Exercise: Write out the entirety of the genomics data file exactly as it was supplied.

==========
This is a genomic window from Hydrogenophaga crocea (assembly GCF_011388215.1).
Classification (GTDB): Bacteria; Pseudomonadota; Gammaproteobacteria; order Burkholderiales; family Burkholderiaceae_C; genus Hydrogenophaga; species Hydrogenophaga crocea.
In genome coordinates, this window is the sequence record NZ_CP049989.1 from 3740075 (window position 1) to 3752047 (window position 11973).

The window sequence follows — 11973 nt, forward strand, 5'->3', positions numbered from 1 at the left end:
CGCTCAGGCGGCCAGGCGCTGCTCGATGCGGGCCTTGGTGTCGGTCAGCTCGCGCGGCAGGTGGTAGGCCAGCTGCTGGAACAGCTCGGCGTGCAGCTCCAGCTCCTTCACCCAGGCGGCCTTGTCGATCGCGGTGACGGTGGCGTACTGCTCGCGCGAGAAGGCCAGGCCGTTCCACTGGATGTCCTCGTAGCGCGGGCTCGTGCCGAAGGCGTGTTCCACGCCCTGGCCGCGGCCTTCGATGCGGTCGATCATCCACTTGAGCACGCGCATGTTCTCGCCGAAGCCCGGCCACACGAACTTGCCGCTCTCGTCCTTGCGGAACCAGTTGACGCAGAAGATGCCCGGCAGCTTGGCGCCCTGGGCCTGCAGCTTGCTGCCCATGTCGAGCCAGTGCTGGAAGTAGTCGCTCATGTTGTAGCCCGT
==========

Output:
This is a genomic window from Hydrogenophaga crocea (assembly GCF_011388215.1).
Classification (GTDB): Bacteria; Pseudomonadota; Gammaproteobacteria; order Burkholderiales; family Burkholderiaceae_C; genus Hydrogenophaga; species Hydrogenophaga crocea.
In genome coordinates, this window is the sequence record NZ_CP049989.1 from 3740075 (window position 1) to 3752047 (window position 11973).

The window sequence follows — 11973 nt, forward strand, 5'->3', positions numbered from 1 at the left end:
CGCTCAGGCGGCCAGGCGCTGCTCGATGCGGGCCTTGGTGTCGGTCAGCTCGCGCGGCAGGTGGTAGGCCAGCTGCTGGAACAGCTCGGCGTGCAGCTCCAGCTCCTTCACCCAGGCGGCCTTGTCGATCGCGGTGACGGTGGCGTACTGCTCGCGCGAGAAGGCCAGGCCGTTCCACTGGATGTCCTCGTAGCGCGGGCTCGTGCCGAAGGCGTGTTCCACGCCCTGGCCGCGGCCTTCGATGCGGTCGATCATCCACTTGAGCACGCGCATGTTCTCGCCGAAGCCCGGCCACACGAACTTGCCGCTCTCGTCCTTGCGGAACCAGTTGACGCAGAAGATGCCCGGCAGCTTGGCGCCCTGGGCCTGCAGCTTGCTGCCCATGTCGAGCCAGTGCTGGAAGTAGTCGCTCATGTTGTAGCCCGT